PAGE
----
With organizations adopting web applications for various functions, including e-commerce, customer engagement, and brand empowerment, such applications are now critical growth enablers for modern businesses. However, as these applications churn large amounts of user and organizational data, they remain the target of an acute cyber attack. This article discusses web security basics, common vulnerabilities, and resources to keep abreast with the changing threat landscape.

Web Security Fundamentals

Web security is the practice of securing web applications, the underlying infrastructure, and their users from malicious attacks. This encompasses several tools, best practices, and processes used to reduce the attack surface, preventing every malicious user from accessing sensitive data. Given that over 70% of modern web applications are susceptible to cyberattacks, it is crucial to adopt the right security strategy to ensure all related components of web applications are secure.

Because of the extensive attack surface, modern tech frameworks offer, security risks differ based on industry types and technologies used. However, the approach of mitigating attacks is most common. Some of these include:

Identity and Access Management

Identity and Access Management (IAM) is one of the most crucial parts of web security. It forms the first layer of defense by governing permissions and access to applications, data, and other resources. IAM involves identifying, authenticating, and authorizing web application users to ensure seamless yet robustly secure access management. Since IAM solutions automate and streamline the core processes of access management, development teams can focus on enhancing the application’s operational efficiencies, resilience, and scalability. A typical IAM platform also automates access reviews, log collection, and reporting, thereby supporting compliance to regulatory frameworks.

Cloud and Network Security

Because of the continuous cloud adoption for hosting modern web applications, software-defined networks have witnessed unprecedented growth. Most attackers utilize these networks as entry points, using a combination of tactics to compromise the information flow across the web ecosystem. Unsurprisingly, a massive part of web security now involves ensuring that data shared between distributed networks is kept secure. Though cloud service providers offer inbuilt security measures through their platforms, cloud security is primarily a shared responsibility between the service provider and the end-user. For systems that run on hybrid (public and private cloud) or multi-cloud architecture, provisions for developing a comprehensive security mechanism often require a complex, custom approach.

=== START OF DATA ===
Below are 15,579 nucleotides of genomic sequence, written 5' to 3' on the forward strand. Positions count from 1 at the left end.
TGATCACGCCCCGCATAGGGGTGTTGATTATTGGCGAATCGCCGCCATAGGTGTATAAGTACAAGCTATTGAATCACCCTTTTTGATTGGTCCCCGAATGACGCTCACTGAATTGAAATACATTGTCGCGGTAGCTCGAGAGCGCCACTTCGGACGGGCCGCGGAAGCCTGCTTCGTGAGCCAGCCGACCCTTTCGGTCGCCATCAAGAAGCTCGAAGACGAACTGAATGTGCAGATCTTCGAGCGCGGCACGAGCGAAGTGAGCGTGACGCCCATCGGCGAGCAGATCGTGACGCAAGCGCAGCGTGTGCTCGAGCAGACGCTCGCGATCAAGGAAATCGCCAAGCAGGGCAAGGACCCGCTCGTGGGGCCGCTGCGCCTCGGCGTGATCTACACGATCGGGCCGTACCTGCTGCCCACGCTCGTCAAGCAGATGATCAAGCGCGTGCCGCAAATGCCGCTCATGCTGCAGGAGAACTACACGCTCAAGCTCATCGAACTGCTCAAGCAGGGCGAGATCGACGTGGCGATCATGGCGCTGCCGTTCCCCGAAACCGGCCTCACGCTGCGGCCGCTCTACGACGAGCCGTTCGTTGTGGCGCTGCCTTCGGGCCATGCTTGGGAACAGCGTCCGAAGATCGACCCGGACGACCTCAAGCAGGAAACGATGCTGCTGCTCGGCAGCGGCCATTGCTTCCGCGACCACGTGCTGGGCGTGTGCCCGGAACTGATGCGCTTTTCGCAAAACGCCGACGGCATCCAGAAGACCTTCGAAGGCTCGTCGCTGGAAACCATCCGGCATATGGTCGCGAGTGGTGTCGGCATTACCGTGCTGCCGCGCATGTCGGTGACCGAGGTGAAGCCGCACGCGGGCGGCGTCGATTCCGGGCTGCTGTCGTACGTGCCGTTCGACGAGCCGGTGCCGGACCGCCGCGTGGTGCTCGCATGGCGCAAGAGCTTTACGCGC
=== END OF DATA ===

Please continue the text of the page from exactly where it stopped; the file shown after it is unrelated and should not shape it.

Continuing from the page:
Web Security Vulnerabilities

Vulnerabilities are weaknesses or flaws that hackers exploit to compromise a system. The Online Web Applications Security Project (OWASP) outlines the top 10 web security vulnerabilities in 2021 and ranks them according to exploitability, detectability, and potential damage. Some of these vulnerabilities include:

Broken access control

One of the most prevalent forms of vulnerability allows users to perform actions outside their intended permissions. Hackers commonly exploit various vulnerabilities of broken access control, including violating the least privilege principle, insecure direct object reference, and missing controls for HTTP methods.

Cryptographic failures

Cryptography involves using mathematical techniques to allow only the sender and intended recipient to view data. Some cryptographic flaws include: transmitting data as clear text, use of weak/outdated cryptographic algorithms, use of default keys, and insufficient initialization vectors.

Injection flaws

These vulnerabilities allow attackers to use malicious scripts to infect a webserver through user input interfaces. Such vulnerabilities typically arise due to insufficient input validation, hostile data within the object-relational model, or when dynamic queries are used directly in the web server’s interpreter.

Other OWASP web application vulnerabilities include insecure design, security misconfiguration, outdated/vulnerable components, authentication failures, server-side request forgery, security logging & monitoring failures.

Web Application Security Solutions

Ensuring web application security is a multifaceted task that spans multiple workflows, regulatory frameworks, and knowledge areas. Web security solutions involve integrating various services to offer customizable protection for sensitive workloads. While use cases may differ for different organizations, the following are some of the most commonly leveraged application security solutions:

Vulnerability Scanning

A vulnerability scanner is a vulnerability assessment solution that automatically tests the web server’s configuration, code, and dependencies for security gaps. Instead of being a one-time project, vulnerability scanning is a continuous process that enables distributed teams to achieve agility by eliminating security testing bottlenecks. Besides identifying weaknesses in a tech stack, vulnerability scanning also helps security teams evaluate the effectiveness of their cyber security strategy.